I never, ever forget how lucky I am to be a working writer and that keeps me in the chair. Also, I truly, truly enjoy writing a variety of different styles/genres. I hope that it keeps the writing fresh – I know that it lets me exercise different parts of my creative mind. There are so many stories I want to tell, so many voices I want to try.
ROBERTA: In addition to the Stella Hardesty books, Sophie's recently signed a contract for a series of YA books. Please tell us about those and how (or if) that writing feels different than the adult mysteries.
SOPHIE: My young adult series – which consists of BANISHED (Delacorte, October ’10) and UNFORSAKEN (October ’11) – is about a sixteen year old girl from central Missouri. Not much of a stretch there, and I think there are details of setting and voice that have much in common with the Stella books.
But the young adult books are much darker. Hailey Tarbell is an orphan who lives with her drug-dealing grandmother and a developmentally delayed 4-year-old foster child; she is an outcast at school, friendless, and broke, and her fondest wish is to leave and never come back. When she discovers she has a frightening gift, all kind of mayhem ensues.
I never would have predicted I would write paranormal, and I love it. In fact, all my series are a departure from what I wrote for the first decade-plus of my writing career, which was mostly women’s fiction and literary. (Literary-ish, to be more precise.) In particular I never intended to write humor. Stella was my “oh, what the hell,” just-for-fun project. The young adult series came out of a discussion I had with my agent about what it’s like to be a teen reader and why paranormal themes appeal. Writing that series allowed me to go really deep with the dramatic emotions that marked my own adolescence, and it was a wonderful experience for me, one I hope I’ll be able to repeat with future projects for young readers.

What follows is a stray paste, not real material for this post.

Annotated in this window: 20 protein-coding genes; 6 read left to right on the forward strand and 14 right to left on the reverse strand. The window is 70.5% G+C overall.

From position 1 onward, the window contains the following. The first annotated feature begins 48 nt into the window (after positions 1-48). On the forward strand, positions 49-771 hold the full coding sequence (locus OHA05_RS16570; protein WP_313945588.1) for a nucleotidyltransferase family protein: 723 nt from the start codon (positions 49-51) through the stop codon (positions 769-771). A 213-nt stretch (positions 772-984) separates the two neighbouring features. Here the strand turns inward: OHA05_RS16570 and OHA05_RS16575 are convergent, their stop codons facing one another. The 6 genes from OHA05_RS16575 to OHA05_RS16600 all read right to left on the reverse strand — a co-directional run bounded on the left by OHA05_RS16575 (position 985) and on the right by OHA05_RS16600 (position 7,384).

ROBERTA: Your brother Mike has yet to set a novel in Missouri. Do you and he get back there much, and do you think that setting will continue to feature prominently in your books?
SOPHIE: Our family all moved away when we were young adults, so none of us – me, Mike, or our sister Kristen – has gone back much. A while ago, Mike and I went to a wedding of a high school friend, and we had a grand time revisiting all the places that were meaningful to us. Many of those have showed up, in one form or another, in my books – for instance, the Heritage House motel in the Stella books was a dive of a place where Mike worked for a while, and the giant paint can that graced a paint shop in Prosper before a tornado took it out in A BAD DAY FOR PRETTY actually existed in our home town.
Both of us have said that our town was a great place to grow up. Actually, Mike said it first, and I thought he was crazy– but now I think he was exactly right, and I’ve enjoyed getting back in touch with some old high school classmates (on Facebook, of course) and would love to take my kids for a vacation/research trip to the Lake of the Ozarks. That said, Mike and Kristen and I all live in urban areas and I doubt that any of us would ever go back to small-town living.
As for setting a book there, I am waiting breathlessly to see how Mike will do that! Hey, you’re in his critique group – tell him I said to get on it!
Thanks so much, Roberta, for having me!
Thanks for being here Sophie! Read more about her books at her website. And now the floor is open for comments and questions....